My guide book said there is a cairned path that leaves the PYG Track but I never found it. As soon as you branch off you are instantly in a different world of peace and quiet in amongst the wild hollows of Cwm Beudy Mawr. I was alone, save for the traffic in the Llanberis Pass far below me. It’s a very rough route that traverses this wild corrie, across the top of Dinas Mot and up towards Cwm Uchaf below Crib Goch. There were only a smattering of sheep tracks and no sign of the promised path. It was hot and humid and hard work but the rewards when reaching Cwm Uchaf were worthwhile




Its a stunning spot. Crib Goch and Crib y Ddysgl tower above, Llanberis nestles beneath. This was one of the spots we’d hoped to camp on the aborted Easter trip a couple of months ago. I can now confirm that its perfect if you can find a dry pitch (it was pretty soggy). I found a large flat rock to sunbathe on and catch my breath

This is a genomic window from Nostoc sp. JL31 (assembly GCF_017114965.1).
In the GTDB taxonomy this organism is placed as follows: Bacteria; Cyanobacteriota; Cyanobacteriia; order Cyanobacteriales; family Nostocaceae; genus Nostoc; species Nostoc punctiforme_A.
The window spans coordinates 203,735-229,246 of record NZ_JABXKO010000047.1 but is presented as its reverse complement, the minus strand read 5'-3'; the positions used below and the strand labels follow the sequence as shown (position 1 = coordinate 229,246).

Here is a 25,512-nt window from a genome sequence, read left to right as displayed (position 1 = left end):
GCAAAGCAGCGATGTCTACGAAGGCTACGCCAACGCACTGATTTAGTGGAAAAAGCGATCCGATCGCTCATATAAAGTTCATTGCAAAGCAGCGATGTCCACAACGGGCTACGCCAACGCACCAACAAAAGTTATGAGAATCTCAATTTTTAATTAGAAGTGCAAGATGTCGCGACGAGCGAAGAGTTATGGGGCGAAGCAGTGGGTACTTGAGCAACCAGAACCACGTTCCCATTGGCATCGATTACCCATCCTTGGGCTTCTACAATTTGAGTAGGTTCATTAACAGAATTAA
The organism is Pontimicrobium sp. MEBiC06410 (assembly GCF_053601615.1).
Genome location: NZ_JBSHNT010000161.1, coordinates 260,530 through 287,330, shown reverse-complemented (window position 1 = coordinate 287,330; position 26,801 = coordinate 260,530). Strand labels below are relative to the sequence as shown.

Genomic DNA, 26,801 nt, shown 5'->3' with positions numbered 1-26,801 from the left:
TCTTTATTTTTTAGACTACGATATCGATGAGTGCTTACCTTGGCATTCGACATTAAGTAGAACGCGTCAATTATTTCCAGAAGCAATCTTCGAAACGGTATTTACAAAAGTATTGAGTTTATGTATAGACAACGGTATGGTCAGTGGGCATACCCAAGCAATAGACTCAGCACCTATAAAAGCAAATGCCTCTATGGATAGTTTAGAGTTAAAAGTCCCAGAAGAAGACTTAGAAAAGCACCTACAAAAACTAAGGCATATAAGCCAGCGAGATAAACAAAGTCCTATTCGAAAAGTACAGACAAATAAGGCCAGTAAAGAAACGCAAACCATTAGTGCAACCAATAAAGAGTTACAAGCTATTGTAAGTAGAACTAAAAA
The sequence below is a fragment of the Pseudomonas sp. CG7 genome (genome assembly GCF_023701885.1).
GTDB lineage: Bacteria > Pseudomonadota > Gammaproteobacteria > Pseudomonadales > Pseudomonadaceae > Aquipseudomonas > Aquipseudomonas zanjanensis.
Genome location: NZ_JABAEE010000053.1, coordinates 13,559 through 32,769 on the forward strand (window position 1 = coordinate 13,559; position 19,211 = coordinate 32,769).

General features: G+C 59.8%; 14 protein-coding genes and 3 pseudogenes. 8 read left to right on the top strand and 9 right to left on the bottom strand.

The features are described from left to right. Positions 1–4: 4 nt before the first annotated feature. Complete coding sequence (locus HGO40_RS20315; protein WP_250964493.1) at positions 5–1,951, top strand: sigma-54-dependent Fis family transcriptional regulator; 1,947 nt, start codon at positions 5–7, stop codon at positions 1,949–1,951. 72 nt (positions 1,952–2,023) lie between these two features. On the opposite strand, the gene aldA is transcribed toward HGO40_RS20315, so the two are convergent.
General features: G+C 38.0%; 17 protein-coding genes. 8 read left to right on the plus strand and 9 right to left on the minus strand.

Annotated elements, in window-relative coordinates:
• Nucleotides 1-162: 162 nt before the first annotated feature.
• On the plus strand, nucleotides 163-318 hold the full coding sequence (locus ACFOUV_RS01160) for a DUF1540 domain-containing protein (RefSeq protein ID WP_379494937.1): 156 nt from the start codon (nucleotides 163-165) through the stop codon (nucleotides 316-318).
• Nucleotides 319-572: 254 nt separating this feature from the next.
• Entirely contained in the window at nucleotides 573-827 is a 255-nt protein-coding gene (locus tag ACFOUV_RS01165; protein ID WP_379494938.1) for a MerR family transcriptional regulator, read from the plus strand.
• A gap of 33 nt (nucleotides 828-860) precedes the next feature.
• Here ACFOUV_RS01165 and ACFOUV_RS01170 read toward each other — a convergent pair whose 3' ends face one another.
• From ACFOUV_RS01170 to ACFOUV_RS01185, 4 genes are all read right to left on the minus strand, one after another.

I’d also wanted to look at the lake of Llyn Glas but I ended up far above it as its decidedly hard to find. It has a small island and someone was camped on it


Getting onto the North Ridge involves a short tedious pull up a loose scree slope very reminiscent of Tenerife. The North Ridge is much narrower than the common East Ridge and actually pretty exposed in places. However having it all to myself made the extra effort to reach it all the more worthwhile



On reaching the summit the views across Snowdonia were mighty fine although dark clouds were beginning to build


Photos never quite do justice to just how narrow and exposed the main the ridge of Crib Goch actually is. I’ve done it many times and whilst technically its very easy with only a few places needing hands, you do need a head for heights. Several people turned back while I sat and took in the views, all bearing the look of people who hadn’t expected this sort of thing